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Reviews » DVD Video Reviews » Beatles: From Liverpool to San Francisco
Beatles: From Liverpool to San Francisco
Eagle Vision // Unrated // October 4, 2005
List Price: $9.98 [Buy now and save at Amazon]
Review by John Sinnott | posted November 22, 2005 | E-mail the Author
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In a Nutshell: The story of the Beatles told in an hour without their music.

The Film:

Decades after they disbanded, the Beatles are still incredibly popular, and die-hard fans aren't hard to find.  Catering to that crowd, Eagle Media has released The Beatles: From Liverpool to San Francisco, a chronology of the bands movements interspersed with TV interviews and footage of the Fab Four that are all in the public domain.  Unfortunately, the thing that made the Beatles so popular, their music, is nowhere to be found and the interviews are mere snippets, making this a rather drab compilation.

After giving a one or two sentence synopsis of their childhood and early days, the film takes up the story of the Beatles in 1963 as their first album is about to be released in England.  It then proceeds to chronicle the bands movements and dates in the recording studio and on stage.  Calendars appear on the screen filled with dates and events, which are then broken up by small sections of interviews, images of mobs of hysterical girls, and images of the boys getting on and off planes.  Lots and lots of footage of the group getting on and off airplanes.  They continue in this methodical manner until the groups break up in 1970.

As far as documenting the Beatles phenomenon, this wasn't very good.  Though a narrator links the segments together, this offers no insight as to why they were so popular or how they were dealing with this fame.  There are huge gaps in the story too.  The album Let it Be and Apple Records aren't mentioned, and neither is the internal strife within the band.  In the later years, when the group did their best work, they made fewer and fewer appearances and so this era flies by rather quickly, giving the impression that this was a less important era for the band.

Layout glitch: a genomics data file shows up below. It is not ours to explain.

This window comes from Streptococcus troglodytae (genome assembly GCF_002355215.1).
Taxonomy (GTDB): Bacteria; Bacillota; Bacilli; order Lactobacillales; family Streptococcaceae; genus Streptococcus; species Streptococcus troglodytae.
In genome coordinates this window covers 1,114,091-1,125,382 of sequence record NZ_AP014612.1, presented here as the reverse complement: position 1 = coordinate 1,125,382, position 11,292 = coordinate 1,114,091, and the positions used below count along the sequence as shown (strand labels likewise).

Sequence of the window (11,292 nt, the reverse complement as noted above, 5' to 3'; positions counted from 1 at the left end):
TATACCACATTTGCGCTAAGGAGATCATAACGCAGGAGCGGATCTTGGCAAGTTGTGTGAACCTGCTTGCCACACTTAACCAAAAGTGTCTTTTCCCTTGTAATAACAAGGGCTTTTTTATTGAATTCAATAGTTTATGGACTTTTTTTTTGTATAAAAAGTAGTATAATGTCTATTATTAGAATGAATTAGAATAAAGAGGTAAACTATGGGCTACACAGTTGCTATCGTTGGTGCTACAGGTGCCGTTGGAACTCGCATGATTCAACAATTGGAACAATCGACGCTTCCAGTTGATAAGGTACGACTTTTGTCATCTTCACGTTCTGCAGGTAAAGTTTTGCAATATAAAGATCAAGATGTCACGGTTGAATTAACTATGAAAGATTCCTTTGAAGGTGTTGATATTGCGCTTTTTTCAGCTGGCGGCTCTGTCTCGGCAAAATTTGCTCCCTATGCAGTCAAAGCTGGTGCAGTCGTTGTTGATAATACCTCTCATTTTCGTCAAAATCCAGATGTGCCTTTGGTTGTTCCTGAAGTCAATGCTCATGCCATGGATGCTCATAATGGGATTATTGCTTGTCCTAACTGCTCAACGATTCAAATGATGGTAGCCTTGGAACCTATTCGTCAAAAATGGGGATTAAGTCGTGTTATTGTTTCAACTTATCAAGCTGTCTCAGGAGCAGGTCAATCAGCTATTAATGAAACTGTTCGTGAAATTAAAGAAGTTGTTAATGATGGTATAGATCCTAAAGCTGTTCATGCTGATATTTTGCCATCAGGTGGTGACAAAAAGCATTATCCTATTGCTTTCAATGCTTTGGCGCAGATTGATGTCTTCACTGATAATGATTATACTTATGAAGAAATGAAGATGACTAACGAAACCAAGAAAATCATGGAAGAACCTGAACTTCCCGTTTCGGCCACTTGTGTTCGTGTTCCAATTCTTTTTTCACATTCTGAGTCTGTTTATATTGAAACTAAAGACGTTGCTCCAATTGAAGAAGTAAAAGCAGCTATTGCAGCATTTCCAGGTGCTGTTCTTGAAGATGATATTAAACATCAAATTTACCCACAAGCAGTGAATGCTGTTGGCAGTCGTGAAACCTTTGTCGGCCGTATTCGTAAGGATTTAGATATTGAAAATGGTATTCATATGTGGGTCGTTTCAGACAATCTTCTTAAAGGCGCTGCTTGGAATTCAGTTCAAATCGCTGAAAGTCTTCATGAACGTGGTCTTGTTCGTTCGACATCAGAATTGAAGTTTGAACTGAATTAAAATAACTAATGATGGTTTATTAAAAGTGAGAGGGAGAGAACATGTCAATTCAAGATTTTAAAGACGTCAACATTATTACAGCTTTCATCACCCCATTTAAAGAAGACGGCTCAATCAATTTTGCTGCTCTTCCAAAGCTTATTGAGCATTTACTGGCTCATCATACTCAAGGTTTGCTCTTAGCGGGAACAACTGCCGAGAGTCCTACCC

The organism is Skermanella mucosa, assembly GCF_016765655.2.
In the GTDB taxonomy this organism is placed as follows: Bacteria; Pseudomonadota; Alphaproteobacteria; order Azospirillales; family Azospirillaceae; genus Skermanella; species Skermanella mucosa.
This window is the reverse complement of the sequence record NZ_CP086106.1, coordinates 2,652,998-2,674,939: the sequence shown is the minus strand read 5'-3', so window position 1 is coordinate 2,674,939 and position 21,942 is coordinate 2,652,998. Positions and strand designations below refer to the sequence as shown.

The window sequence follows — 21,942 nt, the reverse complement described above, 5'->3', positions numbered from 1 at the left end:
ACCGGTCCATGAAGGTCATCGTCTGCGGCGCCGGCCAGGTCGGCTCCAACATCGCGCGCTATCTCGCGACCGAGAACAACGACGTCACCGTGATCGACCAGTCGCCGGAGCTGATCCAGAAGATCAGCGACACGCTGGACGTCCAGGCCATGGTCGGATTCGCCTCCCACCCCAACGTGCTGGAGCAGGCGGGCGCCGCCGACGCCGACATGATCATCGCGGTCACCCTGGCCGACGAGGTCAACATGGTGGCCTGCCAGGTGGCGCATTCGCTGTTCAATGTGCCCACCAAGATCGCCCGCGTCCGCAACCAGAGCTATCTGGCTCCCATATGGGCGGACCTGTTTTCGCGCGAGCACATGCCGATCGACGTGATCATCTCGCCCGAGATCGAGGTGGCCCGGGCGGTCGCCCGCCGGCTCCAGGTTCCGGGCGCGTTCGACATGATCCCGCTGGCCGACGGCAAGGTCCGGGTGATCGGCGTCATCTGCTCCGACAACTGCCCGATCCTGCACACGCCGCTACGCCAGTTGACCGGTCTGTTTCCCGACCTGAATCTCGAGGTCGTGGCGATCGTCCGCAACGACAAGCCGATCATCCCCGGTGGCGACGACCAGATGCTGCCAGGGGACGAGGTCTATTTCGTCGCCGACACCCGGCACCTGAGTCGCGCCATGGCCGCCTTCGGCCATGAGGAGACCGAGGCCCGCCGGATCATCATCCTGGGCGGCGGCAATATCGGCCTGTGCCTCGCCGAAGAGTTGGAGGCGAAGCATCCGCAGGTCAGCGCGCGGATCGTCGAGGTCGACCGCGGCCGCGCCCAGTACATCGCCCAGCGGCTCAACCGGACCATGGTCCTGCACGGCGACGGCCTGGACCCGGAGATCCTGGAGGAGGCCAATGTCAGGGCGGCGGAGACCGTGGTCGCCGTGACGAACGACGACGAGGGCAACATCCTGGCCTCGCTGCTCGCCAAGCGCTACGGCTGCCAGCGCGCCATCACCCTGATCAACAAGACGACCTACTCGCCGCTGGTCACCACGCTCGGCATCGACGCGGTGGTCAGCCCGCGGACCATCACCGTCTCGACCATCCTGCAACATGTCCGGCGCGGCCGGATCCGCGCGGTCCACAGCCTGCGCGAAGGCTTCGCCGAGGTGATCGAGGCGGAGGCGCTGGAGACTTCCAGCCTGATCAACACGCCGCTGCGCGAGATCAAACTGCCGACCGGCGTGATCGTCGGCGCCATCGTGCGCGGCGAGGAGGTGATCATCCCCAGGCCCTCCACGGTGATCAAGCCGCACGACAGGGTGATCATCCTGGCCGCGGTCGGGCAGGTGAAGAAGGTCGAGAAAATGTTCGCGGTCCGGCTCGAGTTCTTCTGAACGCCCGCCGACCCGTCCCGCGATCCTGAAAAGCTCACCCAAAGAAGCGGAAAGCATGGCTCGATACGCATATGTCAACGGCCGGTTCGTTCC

The thing that is really surprising for a documentary that is based solely on public domain recordings is that they didn't use the full interviews that they uncovered.  One of the better sections comes near the end when they present several minutes of an interview the group did in the US during their last tour.  This would have been a much better film if they strung together all of the interviews and appearances with title cards stating the date and place instead of just showing 30 second clips.  Someone who doesn't know the Beatles isn't going to gain an appreciation of their music from this, and even a casual fan doesn't need to be told over and over that they were very popular.

The DVD:


Audio:

The two channel audio was mixed.  The narration was crisp and clear, but much of the vintage footage had hiss and other background noise.  With only a couple of exceptions the Beatles are easy to hear and understand (the accent not withstanding.)

Video:

Most of the program comes from old TV interviews and some of them are a little rough.  As a rule, the fullframe image has a lot of scratches, spots and a good amount of grain.  Some of the footage is pretty dark, but the contrast is usually good.  A little less than average for film of this age it's still not too hard on the eyes.

Extras:

The extras are actually more interesting than the movie itself.  There are 20 minutes worth of local TV coverage of the Beatles phenomena.  Though the Fab Four themselves aren't in these, they are interesting none the less.  There's an interview with the DJ who started the ruckus over John's assertion that they were bigger than Jesus, a bit with a KKK member who threatened to disrupt a concert, and a few others.  If these are presented without narration or comment, and I wish the feature would have been constructed in the same way.

Final Thoughts:

This disc does have some rare footage of the Beatles, but they are only clips.  Presenting entire press conferences or news coverage of the group would have been more interesting by far.  These short clips only give you a glimpse of the groups charm, and leave you wanting more.  Granted, most of the questions that they were asked at the beginning of their career were pretty stupid, but even an insipid interview would be better than the endless shots of yelling girls with dubbed screams and images of the group on the stairs leading off a plane.  Die hard fans may want to rent this, but everyone else should Skip It.
 

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